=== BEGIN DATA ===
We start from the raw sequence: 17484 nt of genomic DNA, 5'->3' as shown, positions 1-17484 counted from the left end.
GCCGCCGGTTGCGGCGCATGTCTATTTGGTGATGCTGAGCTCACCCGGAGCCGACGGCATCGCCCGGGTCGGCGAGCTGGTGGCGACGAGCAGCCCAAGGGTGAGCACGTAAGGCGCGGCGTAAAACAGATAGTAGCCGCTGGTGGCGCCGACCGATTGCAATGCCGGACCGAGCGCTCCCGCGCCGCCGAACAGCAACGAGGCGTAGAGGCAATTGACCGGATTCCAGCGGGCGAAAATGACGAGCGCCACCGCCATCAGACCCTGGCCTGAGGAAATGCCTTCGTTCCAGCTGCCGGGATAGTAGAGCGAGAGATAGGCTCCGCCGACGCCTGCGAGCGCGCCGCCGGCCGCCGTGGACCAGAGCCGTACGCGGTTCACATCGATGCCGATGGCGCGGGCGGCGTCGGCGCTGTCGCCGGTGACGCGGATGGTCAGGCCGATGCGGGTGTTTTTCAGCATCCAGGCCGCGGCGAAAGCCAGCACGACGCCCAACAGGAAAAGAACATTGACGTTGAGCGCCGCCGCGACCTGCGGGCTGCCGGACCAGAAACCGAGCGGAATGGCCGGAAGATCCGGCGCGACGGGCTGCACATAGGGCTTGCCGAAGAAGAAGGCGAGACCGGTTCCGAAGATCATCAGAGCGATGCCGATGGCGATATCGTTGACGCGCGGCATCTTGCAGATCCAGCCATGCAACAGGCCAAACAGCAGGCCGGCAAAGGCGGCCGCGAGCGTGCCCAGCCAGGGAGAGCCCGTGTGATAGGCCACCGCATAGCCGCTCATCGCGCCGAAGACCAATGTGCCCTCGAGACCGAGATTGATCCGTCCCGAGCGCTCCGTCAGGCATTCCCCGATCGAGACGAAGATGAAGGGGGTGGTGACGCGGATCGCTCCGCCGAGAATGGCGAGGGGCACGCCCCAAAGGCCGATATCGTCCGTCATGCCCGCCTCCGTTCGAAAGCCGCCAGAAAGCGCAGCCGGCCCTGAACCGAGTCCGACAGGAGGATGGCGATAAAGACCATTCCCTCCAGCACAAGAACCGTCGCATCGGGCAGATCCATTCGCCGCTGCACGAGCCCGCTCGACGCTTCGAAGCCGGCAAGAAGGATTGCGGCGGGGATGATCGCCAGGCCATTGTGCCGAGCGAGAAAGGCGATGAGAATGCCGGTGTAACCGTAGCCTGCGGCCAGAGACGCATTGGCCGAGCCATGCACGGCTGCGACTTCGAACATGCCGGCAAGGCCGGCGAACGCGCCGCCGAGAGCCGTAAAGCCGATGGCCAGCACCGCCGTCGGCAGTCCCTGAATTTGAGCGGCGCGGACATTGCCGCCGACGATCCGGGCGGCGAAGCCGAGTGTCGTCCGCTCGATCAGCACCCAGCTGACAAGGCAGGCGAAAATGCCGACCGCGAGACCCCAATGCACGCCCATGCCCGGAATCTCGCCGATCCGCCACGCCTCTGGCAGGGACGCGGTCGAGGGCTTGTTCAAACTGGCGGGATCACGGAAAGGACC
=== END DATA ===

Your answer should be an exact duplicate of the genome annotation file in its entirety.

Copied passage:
We start from the raw sequence: 17484 nt of genomic DNA, 5'->3' as shown, positions 1-17484 counted from the left end.
GCCGCCGGTTGCGGCGCATGTCTATTTGGTGATGCTGAGCTCACCCGGAGCCGACGGCATCGCCCGGGTCGGCGAGCTGGTGGCGACGAGCAGCCCAAGGGTGAGCACGTAAGGCGCGGCGTAAAACAGATAGTAGCCGCTGGTGGCGCCGACCGATTGCAATGCCGGACCGAGCGCTCCCGCGCCGCCGAACAGCAACGAGGCGTAGAGGCAATTGACCGGATTCCAGCGGGCGAAAATGACGAGCGCCACCGCCATCAGACCCTGGCCTGAGGAAATGCCTTCGTTCCAGCTGCCGGGATAGTAGAGCGAGAGATAGGCTCCGCCGACGCCTGCGAGCGCGCCGCCGGCCGCCGTGGACCAGAGCCGTACGCGGTTCACATCGATGCCGATGGCGCGGGCGGCGTCGGCGCTGTCGCCGGTGACGCGGATGGTCAGGCCGATGCGGGTGTTTTTCAGCATCCAGGCCGCGGCGAAAGCCAGCACGACGCCCAACAGGAAAAGAACATTGACGTTGAGCGCCGCCGCGACCTGCGGGCTGCCGGACCAGAAACCGAGCGGAATGGCCGGAAGATCCGGCGCGACGGGCTGCACATAGGGCTTGCCGAAGAAGAAGGCGAGACCGGTTCCGAAGATCATCAGAGCGATGCCGATGGCGATATCGTTGACGCGCGGCATCTTGCAGATCCAGCCATGCAACAGGCCAAACAGCAGGCCGGCAAAGGCGGCCGCGAGCGTGCCCAGCCAGGGAGAGCCCGTGTGATAGGCCACCGCATAGCCGCTCATCGCGCCGAAGACCAATGTGCCCTCGAGACCGAGATTGATCCGTCCCGAGCGCTCCGTCAGGCATTCCCCGATCGAGACGAAGATGAAGGGGGTGGTGACGCGGATCGCTCCGCCGAGAATGGCGAGGGGCACGCCCCAAAGGCCGATATCGTCCGTCATGCCCGCCTCCGTTCGAAAGCCGCCAGAAAGCGCAGCCGGCCCTGAACCGAGTCCGACAGGAGGATGGCGATAAAGACCATTCCCTCCAGCACAAGAACCGTCGCATCGGGCAGATCCATTCGCCGCTGCACGAGCCCGCTCGACGCTTCGAAGCCGGCAAGAAGGATTGCGGCGGGGATGATCGCCAGGCCATTGTGCCGAGCGAGAAAGGCGATGAGAATGCCGGTGTAACCGTAGCCTGCGGCCAGAGACGCATTGGCCGAGCCATGCACGGCTGCGACTTCGAACATGCCGGCAAGGCCGGCGAACGCGCCGCCGAGAGCCGTAAAGCCGATGGCCAGCACCGCCGTCGGCAGTCCCTGAATTTGAGCGGCGCGGACATTGCCGCCGACGATCCGGGCGGCGAAGCCGAGTGTCGTCCGCTCGATCAGCACCCAGCTGACAAGGCAGGCGAAAATGCCGACCGCGAGACCCCAATGCACGCCCATGCCCGGAATCTCGCCGATCCGCCACGCCTCTGGCAGGGACGCGGTCGAGGGCTTGTTCAAACTGGCGGGATCACGGAAAGGACC